Larry LaRue

Samson and a dastardly archer: A dog’s story of survival

As a dog’s life goes, Samson pretty much hit the jackpot when Laura and Steve Bowerman adopted him when he was six weeks old.

The couple live on a 20-acre spread in Raymond on the Willapa River — with three quarters of an acre of river frontage and plenty of toys.

Samson was one happy Husky. And it got better.

The Bowermans adopted a second Husky, a female they named Delilah. Puppies followed. Several litters.

The Bowermans love their dogs, walk them to the river often and let Samson swim there. Neighbors know and like the 5 1/2 year old dog.

Then someone tried to kill him.

“My husband was running the dogs to the river and then would come back, do a little work and go back to them,” Laura said of the afternoon of Sept. 7. “At one point, he called for Samson and got no response.

“Samson always came when called.”

Laura came out of the couple’s home and saw her dog near the driveway, blood on his face and barely able to move. He’d tried to come to Steve’s call.

“I phoned the Willapa Veterinary Service and they said, ‘How soon can you get here?’ and I said, ‘My husband is on his way,” Laura said.

It was a Sunday, so the nearby veterinary office was closed, but Dr. Beth Bauer was on call and came in.

“Samson was in profound shock, his vital signs weren’t good,” Bauer said. “We assumed he was hit by a car or possibly been in a fight with a deer, because he had a wound over his left eye.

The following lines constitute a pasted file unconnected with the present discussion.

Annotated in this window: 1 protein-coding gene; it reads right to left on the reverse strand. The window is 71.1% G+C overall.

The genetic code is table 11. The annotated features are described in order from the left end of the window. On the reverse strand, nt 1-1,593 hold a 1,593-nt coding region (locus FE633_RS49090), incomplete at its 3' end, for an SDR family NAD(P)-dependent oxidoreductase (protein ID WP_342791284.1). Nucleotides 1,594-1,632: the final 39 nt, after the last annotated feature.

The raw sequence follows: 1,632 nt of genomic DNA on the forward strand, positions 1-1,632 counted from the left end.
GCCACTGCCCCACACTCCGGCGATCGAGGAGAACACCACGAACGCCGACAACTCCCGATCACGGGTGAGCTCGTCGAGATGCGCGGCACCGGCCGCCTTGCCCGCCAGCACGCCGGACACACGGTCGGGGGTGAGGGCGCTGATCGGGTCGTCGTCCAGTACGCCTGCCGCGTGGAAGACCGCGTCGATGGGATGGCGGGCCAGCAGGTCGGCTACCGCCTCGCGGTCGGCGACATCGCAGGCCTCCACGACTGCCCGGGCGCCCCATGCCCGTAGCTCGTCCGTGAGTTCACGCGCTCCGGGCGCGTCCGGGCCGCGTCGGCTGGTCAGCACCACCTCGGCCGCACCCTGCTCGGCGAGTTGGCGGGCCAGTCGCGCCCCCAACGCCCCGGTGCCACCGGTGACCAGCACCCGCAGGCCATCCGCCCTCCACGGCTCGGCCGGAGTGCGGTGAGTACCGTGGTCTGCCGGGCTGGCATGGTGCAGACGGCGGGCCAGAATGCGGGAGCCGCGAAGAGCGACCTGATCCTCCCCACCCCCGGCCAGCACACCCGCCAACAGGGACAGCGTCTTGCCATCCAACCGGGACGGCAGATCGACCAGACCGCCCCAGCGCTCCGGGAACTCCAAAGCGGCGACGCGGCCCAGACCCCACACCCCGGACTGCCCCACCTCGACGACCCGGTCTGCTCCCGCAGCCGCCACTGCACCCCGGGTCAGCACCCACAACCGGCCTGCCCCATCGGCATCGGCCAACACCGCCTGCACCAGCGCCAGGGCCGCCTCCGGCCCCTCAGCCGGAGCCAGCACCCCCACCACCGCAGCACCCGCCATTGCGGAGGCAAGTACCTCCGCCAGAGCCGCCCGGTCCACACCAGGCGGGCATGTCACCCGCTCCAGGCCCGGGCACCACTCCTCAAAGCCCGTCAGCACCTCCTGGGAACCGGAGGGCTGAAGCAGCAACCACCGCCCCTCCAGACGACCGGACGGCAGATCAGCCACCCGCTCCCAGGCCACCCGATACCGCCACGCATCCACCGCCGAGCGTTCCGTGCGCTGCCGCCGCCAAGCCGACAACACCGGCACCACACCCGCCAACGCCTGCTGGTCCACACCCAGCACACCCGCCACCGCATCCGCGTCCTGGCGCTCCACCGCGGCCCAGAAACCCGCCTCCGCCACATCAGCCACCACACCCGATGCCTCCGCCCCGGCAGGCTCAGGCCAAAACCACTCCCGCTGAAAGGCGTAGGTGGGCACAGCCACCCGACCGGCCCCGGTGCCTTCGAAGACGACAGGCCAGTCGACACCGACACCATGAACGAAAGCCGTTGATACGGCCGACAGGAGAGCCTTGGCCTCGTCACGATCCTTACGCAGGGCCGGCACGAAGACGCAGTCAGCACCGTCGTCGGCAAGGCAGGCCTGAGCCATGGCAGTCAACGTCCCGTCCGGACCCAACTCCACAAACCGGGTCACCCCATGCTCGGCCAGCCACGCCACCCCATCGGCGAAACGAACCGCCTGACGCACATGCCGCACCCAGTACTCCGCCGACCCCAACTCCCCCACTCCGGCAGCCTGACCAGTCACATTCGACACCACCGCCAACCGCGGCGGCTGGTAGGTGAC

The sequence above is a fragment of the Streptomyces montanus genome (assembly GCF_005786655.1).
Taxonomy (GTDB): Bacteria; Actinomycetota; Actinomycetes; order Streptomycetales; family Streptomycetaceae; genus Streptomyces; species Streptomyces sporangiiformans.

Bauer rehydrated Samson, gave him drugs to stabilize him and bring him out of shock.

“At that point, I told them survival was 50-50,” Bauer said.

The next morning, with Samson stabilized, vet technician Ashley Watson X-rayed the dog.

“I stepped in and glanced at the images and thought, ‘He’s got a branch in his skull,’” Bauer said. “Ashley said, ‘Look again — you won’t believe this.’”

She was right.

“It was an arrow,” Bauer said. “It had entered just above the left eye and lodged in the back of Samson’s skull. It wasn’t a target arrow, it was a hunting arrow, and it was no mistake.

“It was a kill shot. I’ve been in practice since 1968, and I’d never seen anything like it. Someone had to have broken the arrow’s shaft off.”

Bauer knew surgery to remove it was beyond her. When she called another vet’s office, they recommended neurologist Dr. Jerry DeMuth at the Summit Veterinary Referral Center, in Pierce County.

“I had neck surgery six weeks ago and am still in a brace with four fused discs,” Laura Bowerman said. “I couldn’t go with Steve to Tacoma, so their vet tech, Ashley, rode with him to keep Samson stable.

“She held him in her lap the whole drive up.”

DeMuth’s first impressions of his patient?

“I was amazed he’d survived to reach us,” DeMuth said. “This was not the kind of case they teach you in residency. Part of the arrow was coming out the back of his skull.”

Surgery took close to two hours. DeMuth opened the back of Samson’s head and cut the arrowhead off its shaft. Then it got more delicate.

“We had to remove the blades from the arrowhead one at a time,” DeMuth said. “Once we got them all, we went in through the empty eye socket and pulled the shaft out.

“There was some brain damage that will impact his hearing. I thought he’d need a week to recuperate with us. Three days after surgery, Samson went home.”

No one was happier to see him than Delilah.

“She about turned inside out,” Laura said. “Samson laid down the law, though. He was in no mood to play.”

The Bowermans hope the Pacific County Sheriff’s Department finds who nearly killed their dog on land clearly posted as “No hunting.”

In the week since coming home, Samson has regained strength and begun adjusting to a new life. He has only one eye and may have lost his hearing on the left side. The swelling in his brain has shrunk, and the vision in his right eye is returning.

“He finds his way around the house and outside,” Laura said. “Last night he snuck in about 1:30 a.m. and wound up sleeping with me for a couple of hours.”